The question I ask myself is:  What would be the most humane way to get Alex the dental care he needs?  I don’t like restraints, I don’t like doping him up with “happy gas” (which, btw, doesn’t make him at all happy), and I don’t like the idea of putting him under.  Yet, without the restraints and the happy gas, dental care would be even more traumatic for Alex.  And putting him under may be the least traumatic alternative.  If teeth problems didn’t cause so much pain (as I know from my own mouth and through observing others), then I would probably say we should just forget the whole thing.  But cavities are painful.  Untreated cavities can lead to cysts, which are even more painful.  And, while I cannot be sure, I cannot imagine that having two teeth where there should only be one would be all that comfortable.  I especially cannot imagine that, since his aggressive behavior started right around the time the first baby tooth refused to come out.  It might be coincidence, but he might be in constant pain or maybe just discomfort.  That would certainly explain his irritability.  But so would the general frustration of being unable to consistently communicate in a manner that is understood by others.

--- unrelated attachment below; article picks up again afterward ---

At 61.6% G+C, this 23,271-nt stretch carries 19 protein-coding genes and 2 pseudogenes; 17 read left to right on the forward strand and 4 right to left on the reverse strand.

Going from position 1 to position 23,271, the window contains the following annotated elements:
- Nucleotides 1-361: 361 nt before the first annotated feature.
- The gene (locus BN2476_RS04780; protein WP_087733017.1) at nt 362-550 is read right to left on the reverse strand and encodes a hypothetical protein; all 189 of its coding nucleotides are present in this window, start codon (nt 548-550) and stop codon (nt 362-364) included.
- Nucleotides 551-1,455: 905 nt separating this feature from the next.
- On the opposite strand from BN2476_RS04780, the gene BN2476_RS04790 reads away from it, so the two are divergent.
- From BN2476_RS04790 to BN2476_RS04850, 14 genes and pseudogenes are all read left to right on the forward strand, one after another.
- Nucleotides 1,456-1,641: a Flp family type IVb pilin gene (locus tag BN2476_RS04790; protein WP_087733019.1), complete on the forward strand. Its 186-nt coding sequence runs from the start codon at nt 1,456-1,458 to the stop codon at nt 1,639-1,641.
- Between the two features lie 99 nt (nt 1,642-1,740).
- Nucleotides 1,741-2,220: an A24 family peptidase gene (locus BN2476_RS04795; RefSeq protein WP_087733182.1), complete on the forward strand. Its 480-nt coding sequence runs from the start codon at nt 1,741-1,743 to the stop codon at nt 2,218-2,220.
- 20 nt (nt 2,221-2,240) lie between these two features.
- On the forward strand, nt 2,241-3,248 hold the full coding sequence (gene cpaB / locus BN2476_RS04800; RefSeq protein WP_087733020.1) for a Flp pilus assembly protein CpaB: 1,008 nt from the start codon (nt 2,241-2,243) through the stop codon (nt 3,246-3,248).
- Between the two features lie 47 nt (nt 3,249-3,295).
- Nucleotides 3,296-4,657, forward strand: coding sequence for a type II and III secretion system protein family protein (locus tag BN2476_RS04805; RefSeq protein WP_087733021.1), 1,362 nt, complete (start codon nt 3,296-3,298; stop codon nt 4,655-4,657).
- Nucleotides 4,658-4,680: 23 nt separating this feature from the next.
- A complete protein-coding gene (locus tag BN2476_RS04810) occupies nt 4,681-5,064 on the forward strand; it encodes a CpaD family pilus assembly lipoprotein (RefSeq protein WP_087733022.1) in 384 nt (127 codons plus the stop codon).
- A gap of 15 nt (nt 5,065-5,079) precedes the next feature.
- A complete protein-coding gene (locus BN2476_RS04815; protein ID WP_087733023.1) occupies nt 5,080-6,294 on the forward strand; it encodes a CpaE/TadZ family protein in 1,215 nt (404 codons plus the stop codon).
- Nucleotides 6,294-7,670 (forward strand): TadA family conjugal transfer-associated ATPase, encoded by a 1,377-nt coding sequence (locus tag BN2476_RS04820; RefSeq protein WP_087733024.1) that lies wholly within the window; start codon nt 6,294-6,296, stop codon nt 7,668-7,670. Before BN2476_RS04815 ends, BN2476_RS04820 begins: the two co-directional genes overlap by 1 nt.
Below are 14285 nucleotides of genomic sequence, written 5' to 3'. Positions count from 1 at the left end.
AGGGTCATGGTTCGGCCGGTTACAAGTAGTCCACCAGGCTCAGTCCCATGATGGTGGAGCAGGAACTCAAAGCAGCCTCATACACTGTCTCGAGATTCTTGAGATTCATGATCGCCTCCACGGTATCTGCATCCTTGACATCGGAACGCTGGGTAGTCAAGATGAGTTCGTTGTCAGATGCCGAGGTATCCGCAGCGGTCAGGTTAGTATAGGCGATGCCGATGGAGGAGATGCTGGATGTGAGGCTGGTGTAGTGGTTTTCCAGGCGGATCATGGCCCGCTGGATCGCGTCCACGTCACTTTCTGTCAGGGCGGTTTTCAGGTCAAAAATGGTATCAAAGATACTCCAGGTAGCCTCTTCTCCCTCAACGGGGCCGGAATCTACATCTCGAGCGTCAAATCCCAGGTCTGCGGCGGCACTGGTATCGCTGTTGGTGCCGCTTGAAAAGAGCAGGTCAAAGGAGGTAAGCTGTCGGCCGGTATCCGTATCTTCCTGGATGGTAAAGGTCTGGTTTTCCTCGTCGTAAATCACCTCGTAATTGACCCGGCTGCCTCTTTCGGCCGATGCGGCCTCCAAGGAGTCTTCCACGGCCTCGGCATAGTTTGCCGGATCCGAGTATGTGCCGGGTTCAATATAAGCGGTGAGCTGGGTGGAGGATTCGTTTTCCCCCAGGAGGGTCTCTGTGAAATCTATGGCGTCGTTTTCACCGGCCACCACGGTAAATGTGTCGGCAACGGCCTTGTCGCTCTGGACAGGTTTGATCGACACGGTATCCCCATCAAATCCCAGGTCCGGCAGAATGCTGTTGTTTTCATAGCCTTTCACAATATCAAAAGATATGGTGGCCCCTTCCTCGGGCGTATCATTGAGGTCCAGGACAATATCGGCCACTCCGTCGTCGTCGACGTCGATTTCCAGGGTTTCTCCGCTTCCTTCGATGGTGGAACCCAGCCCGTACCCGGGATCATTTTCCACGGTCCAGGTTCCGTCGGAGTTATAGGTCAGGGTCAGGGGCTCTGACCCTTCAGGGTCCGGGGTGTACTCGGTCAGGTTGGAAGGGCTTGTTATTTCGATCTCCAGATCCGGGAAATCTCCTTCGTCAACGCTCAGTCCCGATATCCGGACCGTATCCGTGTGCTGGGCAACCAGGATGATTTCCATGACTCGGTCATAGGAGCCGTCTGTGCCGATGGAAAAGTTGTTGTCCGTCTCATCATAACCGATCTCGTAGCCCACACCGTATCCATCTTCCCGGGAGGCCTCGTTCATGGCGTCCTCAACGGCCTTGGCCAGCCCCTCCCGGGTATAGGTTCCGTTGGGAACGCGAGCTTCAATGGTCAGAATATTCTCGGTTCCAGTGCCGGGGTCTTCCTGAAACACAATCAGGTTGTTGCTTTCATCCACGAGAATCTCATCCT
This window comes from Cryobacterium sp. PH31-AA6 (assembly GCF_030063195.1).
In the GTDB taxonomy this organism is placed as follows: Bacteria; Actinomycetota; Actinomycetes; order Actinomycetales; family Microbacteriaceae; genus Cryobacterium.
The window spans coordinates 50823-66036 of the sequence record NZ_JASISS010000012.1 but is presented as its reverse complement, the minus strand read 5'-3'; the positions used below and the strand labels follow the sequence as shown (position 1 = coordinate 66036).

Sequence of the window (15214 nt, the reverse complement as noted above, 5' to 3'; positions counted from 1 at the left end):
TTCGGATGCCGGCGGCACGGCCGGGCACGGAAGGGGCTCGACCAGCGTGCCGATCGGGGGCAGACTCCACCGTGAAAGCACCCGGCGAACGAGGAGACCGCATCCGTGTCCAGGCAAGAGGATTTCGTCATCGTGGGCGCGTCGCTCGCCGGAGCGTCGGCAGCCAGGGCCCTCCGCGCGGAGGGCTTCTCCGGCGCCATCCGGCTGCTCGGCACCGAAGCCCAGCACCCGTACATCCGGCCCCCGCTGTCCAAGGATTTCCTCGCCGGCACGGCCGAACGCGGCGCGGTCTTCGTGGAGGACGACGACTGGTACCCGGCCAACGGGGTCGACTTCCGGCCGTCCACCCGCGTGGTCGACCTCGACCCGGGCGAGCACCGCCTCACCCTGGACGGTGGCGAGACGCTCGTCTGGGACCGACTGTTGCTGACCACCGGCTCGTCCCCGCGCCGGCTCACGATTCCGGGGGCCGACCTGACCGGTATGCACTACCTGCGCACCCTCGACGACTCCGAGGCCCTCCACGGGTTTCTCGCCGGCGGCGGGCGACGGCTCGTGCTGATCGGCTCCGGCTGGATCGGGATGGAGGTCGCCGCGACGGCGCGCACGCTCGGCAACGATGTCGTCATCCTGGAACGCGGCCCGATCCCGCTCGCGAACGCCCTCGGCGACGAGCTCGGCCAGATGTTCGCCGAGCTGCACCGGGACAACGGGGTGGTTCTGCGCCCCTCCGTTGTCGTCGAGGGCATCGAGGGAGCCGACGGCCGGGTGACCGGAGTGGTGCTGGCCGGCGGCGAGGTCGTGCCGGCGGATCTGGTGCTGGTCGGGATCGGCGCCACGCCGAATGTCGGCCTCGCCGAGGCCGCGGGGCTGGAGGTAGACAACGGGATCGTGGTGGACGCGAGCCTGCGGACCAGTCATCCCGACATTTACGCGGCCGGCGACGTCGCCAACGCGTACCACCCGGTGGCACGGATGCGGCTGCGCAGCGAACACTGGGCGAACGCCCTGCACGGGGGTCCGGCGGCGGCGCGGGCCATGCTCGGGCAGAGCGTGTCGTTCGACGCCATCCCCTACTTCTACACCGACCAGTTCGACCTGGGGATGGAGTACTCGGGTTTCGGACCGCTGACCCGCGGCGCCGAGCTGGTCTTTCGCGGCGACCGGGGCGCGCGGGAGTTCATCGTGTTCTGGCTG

The most difficult thing for me is the ignorance.  I don’t know the best thing to do for my child.  If I knew, but was unable to do it, I could at least plan and strategize how to achieve my goals.  But, not knowing leaves so few options.  At this point, I can only make the best choice possible – using both my head and my heart to see which way to go – and hope Alex can forgive me if I’m wrong.  As a parent, there is just so much of that.  We second-guess ourselves, because some of the choices we make are just wrong.  But we never have all the information; we never know all the consequences; and we cannot see inside our children’s minds or ask their future selves to know what they would choose if they were able.  We must do the best we can and remember to say “I’m sorry” when we’re wrong.

P.S. Left Brain/Right Brain also has a post about autism and dentistry that leads you to an article by Darlene Oakley.